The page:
April 5, 2016

Six Poems by Arthur Powers: "Air Force Troop Planes At Pittsburgh Airport", "Linhares", "Look, I Tell My Daughters...", "Three Metaphors", " Twisted Trees", and "Vespers"

Arthur Powers is from Illinois.  In 1969 he went to Brazil as a Peace Corps Volunteer and lived most of his adult life there.  From 1985 to 1992 he and his wife lived in the Brazilian Amazon, working with subsistence farmers in a region of violent land conflicts; through his experience with the farmers, Arthur came to appreciate more deeply his own Midwestern heritage.


Arthur received a Fellowship in Fiction from the Massachusetts Artists Foundation and numerous other writing awards.  He is author of two books of fiction and of a poetry chapbook, Edgewater.  His poetry has appeared in many anthologies & magazines, including America, Chicago Tribune Magazine, Christianity & Literature, Hiram Poetry Review, Kansas Quarterly, Main Street Rag, Roanoke Review, South Carolina Review, & Southern Poetry Review. www.arthurpowers.com













Air Force Troop Planes
At Pittsburgh Airport  

Bellies swelling


              onto the runway,


              they wait:


              huge


              hungry   


              reptiles.





Linhares


(a Brazilian prairie lumber town at dawn)


I arrive with the morning.
The roosters greet me like trumpeters,
calling out across the city and
echoing.  Far down a cobbled street
mist hangs lightly between the pinpoints
of street lamps still burning.


I am reminded of
a print of 19th century Chicago:
the brick and wide dirt streets wake up
to the whirr of commerce; the loading
and unloading, the shouts, the men of
industry.  High above


the prairie clouds are churning:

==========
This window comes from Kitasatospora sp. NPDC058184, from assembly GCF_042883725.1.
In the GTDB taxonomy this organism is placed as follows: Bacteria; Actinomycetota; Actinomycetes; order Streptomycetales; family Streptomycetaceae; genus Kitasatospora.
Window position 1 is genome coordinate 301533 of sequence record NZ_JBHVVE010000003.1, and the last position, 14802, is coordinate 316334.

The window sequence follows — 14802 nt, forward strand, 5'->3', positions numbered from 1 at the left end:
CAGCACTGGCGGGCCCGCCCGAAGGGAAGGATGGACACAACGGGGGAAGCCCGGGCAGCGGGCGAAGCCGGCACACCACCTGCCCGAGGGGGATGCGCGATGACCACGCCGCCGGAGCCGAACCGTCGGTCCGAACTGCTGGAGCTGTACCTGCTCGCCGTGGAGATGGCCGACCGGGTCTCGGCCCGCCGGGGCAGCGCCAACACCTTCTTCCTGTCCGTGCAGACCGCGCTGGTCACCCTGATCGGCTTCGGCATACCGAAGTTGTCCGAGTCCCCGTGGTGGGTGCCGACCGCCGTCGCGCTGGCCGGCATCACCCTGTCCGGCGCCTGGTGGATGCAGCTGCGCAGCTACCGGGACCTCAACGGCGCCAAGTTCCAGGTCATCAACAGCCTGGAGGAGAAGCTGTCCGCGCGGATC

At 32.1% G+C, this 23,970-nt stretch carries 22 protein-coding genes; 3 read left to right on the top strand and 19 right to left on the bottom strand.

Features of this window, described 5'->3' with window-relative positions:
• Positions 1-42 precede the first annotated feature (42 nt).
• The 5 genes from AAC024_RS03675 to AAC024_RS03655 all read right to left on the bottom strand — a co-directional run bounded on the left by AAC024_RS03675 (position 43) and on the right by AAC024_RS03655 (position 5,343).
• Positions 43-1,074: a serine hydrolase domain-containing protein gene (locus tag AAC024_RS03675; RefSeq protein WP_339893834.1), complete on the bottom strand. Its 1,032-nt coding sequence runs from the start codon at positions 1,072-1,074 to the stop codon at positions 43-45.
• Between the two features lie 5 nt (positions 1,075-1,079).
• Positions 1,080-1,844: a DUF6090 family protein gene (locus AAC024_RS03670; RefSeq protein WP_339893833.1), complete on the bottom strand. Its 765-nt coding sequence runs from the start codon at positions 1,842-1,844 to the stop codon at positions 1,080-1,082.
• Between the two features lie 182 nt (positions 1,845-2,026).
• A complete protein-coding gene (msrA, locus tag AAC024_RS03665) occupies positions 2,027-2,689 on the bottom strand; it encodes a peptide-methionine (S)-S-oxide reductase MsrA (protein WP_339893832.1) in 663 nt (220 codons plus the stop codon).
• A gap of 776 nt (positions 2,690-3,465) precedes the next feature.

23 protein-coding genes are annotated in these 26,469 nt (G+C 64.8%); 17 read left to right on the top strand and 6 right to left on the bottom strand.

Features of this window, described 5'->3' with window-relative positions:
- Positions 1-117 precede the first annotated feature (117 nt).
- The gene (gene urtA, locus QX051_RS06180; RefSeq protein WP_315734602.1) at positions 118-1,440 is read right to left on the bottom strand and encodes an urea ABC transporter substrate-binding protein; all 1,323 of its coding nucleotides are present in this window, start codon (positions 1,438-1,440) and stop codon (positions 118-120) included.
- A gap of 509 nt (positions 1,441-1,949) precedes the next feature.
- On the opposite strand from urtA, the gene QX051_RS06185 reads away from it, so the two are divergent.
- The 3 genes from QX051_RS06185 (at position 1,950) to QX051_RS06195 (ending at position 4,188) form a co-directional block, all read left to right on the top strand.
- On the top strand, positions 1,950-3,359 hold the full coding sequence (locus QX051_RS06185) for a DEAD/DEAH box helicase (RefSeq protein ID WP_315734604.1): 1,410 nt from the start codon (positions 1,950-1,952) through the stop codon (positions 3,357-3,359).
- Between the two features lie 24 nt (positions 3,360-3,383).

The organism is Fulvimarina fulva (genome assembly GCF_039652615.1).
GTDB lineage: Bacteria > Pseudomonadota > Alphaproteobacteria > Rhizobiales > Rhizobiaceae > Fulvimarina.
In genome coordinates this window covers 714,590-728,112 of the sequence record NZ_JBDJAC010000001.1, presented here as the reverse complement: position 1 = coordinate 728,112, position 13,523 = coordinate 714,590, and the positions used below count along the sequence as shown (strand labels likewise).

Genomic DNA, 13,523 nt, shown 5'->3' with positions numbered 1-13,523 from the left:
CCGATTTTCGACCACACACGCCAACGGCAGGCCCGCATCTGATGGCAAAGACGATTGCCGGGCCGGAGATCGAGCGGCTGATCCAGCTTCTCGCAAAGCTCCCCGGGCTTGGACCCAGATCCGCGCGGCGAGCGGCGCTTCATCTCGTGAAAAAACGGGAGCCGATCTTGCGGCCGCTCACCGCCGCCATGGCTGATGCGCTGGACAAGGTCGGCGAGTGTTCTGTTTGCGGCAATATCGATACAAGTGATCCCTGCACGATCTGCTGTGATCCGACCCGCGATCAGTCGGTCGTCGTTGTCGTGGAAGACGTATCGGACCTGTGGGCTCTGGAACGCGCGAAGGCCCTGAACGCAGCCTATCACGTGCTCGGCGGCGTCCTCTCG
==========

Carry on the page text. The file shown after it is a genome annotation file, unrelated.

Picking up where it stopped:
there will be an afternoon thunderstorm.
It will strike fiercely and clear quickly,
leaving the city at night quiet and
starlit and pierced by the flash and whine
of sawmill wheels turning.




Look, I Tell My Daughters...


(The Brazilian backlands)


1.


Look, I tell my daughters; look
and remember.  Night darkening
over a palm-thatched mud-brick house,
a wooden door opened to the night, and,
on a rough wooden table, a candle
casting light onto the dirt floor.


A horse tethered outside the door.


You will not see these things
much longer.


2.


           A cowhand
in brown leather, his strong
weathered hand guiding the reins
of his brown stallion, lifting
a cattle horn to his lips,
blowing the loud, low sound
that guides the small herd
through the dusty streets
of the town.




Three Metaphors


(A Brazilian prairie town)


1.


Restless like a traveller,
he hurries to where there is no station
and no train waiting,
carrying pride like a suitcase.


2.


He walks where she cannot see him,
a lone gunfighter in a silent town,
waiting for his enemies.


3.


Stars stand above a single tree.
Far across the blackened city
comes the silence of a dog barking.




Twisted Trees


(the Brazilian dry lands)


All afternoon the dry wind
pierces the blank sun-tortured land
where nothing grows but runted, bleached trees,
twisted like the sheets on a fever bed.


I am thinking of old fevers:
the white sun pierces my brain.
Slowly I remember a thin white hand
reaching toward an empty glass of water.


All night long I had lain
and dreamt of a land like this,
populated by waterless winds,
tall bleached bones and twisted trees.





Vespers

(Rio de Janeiro)


The wall of the church
at Largo de Misericordia
are white as the dress
of the Mãe de Santo
who dances to the drums
praising Oxalá.


The statues of the church
at Largo de Misericordia
are gold brown as the skin
of the young drummer
who beats out the rhythm
of the samba.


The altar of the church
at Largo de Misericordia
has lights that rise
seven levels, like lights
of the slum on the hill
behind Botafogo.



Oxalá: chief god of Condomblé and Macumba, Afro-Brazilian cults widely practiced among the poor;  Mãe de Santo: a priestess of those cults;  Botafogo: a middle class district of Rio. 


~Arthur Powers


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